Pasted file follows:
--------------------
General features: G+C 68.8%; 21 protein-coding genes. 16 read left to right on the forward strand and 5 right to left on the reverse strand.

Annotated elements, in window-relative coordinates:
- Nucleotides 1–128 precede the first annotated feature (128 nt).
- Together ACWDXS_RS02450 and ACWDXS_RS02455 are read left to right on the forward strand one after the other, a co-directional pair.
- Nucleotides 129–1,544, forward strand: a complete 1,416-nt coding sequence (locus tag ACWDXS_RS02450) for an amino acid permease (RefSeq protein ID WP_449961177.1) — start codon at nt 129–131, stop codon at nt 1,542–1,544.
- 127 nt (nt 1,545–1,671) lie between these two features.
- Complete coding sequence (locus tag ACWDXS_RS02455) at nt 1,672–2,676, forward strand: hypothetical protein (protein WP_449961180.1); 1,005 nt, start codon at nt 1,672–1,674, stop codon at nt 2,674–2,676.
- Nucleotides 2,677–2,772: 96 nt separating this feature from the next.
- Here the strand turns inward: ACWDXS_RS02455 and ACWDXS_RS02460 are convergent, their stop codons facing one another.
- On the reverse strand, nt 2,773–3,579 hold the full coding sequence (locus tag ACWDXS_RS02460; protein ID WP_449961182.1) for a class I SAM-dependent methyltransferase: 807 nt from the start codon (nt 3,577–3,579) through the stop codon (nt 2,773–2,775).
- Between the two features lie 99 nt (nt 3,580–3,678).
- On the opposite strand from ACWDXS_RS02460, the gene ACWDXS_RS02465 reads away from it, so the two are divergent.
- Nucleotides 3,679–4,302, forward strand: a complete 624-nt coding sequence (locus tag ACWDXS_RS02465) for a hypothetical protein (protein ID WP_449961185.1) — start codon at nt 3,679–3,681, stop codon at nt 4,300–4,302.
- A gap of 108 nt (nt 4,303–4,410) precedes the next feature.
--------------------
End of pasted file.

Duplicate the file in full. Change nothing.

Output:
General features: G+C 68.8%; 21 protein-coding genes. 16 read left to right on the forward strand and 5 right to left on the reverse strand.

Annotated elements, in window-relative coordinates:
- Nucleotides 1–128 precede the first annotated feature (128 nt).
- Together ACWDXS_RS02450 and ACWDXS_RS02455 are read left to right on the forward strand one after the other, a co-directional pair.
- Nucleotides 129–1,544, forward strand: a complete 1,416-nt coding sequence (locus tag ACWDXS_RS02450) for an amino acid permease (RefSeq protein ID WP_449961177.1) — start codon at nt 129–131, stop codon at nt 1,542–1,544.
- 127 nt (nt 1,545–1,671) lie between these two features.
- Complete coding sequence (locus tag ACWDXS_RS02455) at nt 1,672–2,676, forward strand: hypothetical protein (protein WP_449961180.1); 1,005 nt, start codon at nt 1,672–1,674, stop codon at nt 2,674–2,676.
- Nucleotides 2,677–2,772: 96 nt separating this feature from the next.
- Here the strand turns inward: ACWDXS_RS02455 and ACWDXS_RS02460 are convergent, their stop codons facing one another.
- On the reverse strand, nt 2,773–3,579 hold the full coding sequence (locus tag ACWDXS_RS02460; protein ID WP_449961182.1) for a class I SAM-dependent methyltransferase: 807 nt from the start codon (nt 3,577–3,579) through the stop codon (nt 2,773–2,775).
- Between the two features lie 99 nt (nt 3,580–3,678).
- On the opposite strand from ACWDXS_RS02460, the gene ACWDXS_RS02465 reads away from it, so the two are divergent.
- Nucleotides 3,679–4,302, forward strand: a complete 624-nt coding sequence (locus tag ACWDXS_RS02465) for a hypothetical protein (protein ID WP_449961185.1) — start codon at nt 3,679–3,681, stop codon at nt 4,300–4,302.
- A gap of 108 nt (nt 4,303–4,410) precedes the next feature.